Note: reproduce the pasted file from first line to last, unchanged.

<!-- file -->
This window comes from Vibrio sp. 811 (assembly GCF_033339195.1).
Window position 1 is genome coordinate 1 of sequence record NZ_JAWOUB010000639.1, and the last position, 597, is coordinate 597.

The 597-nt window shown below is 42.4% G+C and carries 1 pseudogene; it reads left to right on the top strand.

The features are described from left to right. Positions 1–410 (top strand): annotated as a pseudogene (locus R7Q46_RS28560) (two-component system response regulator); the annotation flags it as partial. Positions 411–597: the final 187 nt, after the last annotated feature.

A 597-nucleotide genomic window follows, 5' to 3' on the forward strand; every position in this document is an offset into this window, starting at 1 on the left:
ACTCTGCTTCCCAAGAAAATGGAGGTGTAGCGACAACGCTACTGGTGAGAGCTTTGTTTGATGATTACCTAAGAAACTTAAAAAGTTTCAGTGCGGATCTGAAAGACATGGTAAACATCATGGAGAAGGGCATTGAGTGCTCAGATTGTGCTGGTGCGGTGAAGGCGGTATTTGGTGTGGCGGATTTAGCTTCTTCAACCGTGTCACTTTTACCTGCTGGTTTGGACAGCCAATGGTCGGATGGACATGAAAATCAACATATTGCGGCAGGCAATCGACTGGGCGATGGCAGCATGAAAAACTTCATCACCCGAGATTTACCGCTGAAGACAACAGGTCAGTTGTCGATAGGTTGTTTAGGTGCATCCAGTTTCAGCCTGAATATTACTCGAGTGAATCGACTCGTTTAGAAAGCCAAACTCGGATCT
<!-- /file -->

This window comes from Vibrio sp. 811 (assembly GCF_033339195.1).
Window position 1 is genome coordinate 1 of sequence record NZ_JAWOUB010000639.1, and the last position, 597, is coordinate 597.

The 597-nt window shown below is 42.4% G+C and carries 1 pseudogene; it reads left to right on the top strand.

The features are described from left to right. Positions 1–410 (top strand): annotated as a pseudogene (locus R7Q46_RS28560) (two-component system response regulator); the annotation flags it as partial. Positions 411–597: the final 187 nt, after the last annotated feature.

A 597-nucleotide genomic window follows, 5' to 3' on the forward strand; every position in this document is an offset into this window, starting at 1 on the left:
ACTCTGCTTCCCAAGAAAATGGAGGTGTAGCGACAACGCTACTGGTGAGAGCTTTGTTTGATGATTACCTAAGAAACTTAAAAAGTTTCAGTGCGGATCTGAAAGACATGGTAAACATCATGGAGAAGGGCATTGAGTGCTCAGATTGTGCTGGTGCGGTGAAGGCGGTATTTGGTGTGGCGGATTTAGCTTCTTCAACCGTGTCACTTTTACCTGCTGGTTTGGACAGCCAATGGTCGGATGGACATGAAAATCAACATATTGCGGCAGGCAATCGACTGGGCGATGGCAGCATGAAAAACTTCATCACCCGAGATTTACCGCTGAAGACAACAGGTCAGTTGTCGATAGGTTGTTTAGGTGCATCCAGTTTCAGCCTGAATATTACTCGAGTGAATCGACTCGTTTAGAAAGCCAAACTCGGATCT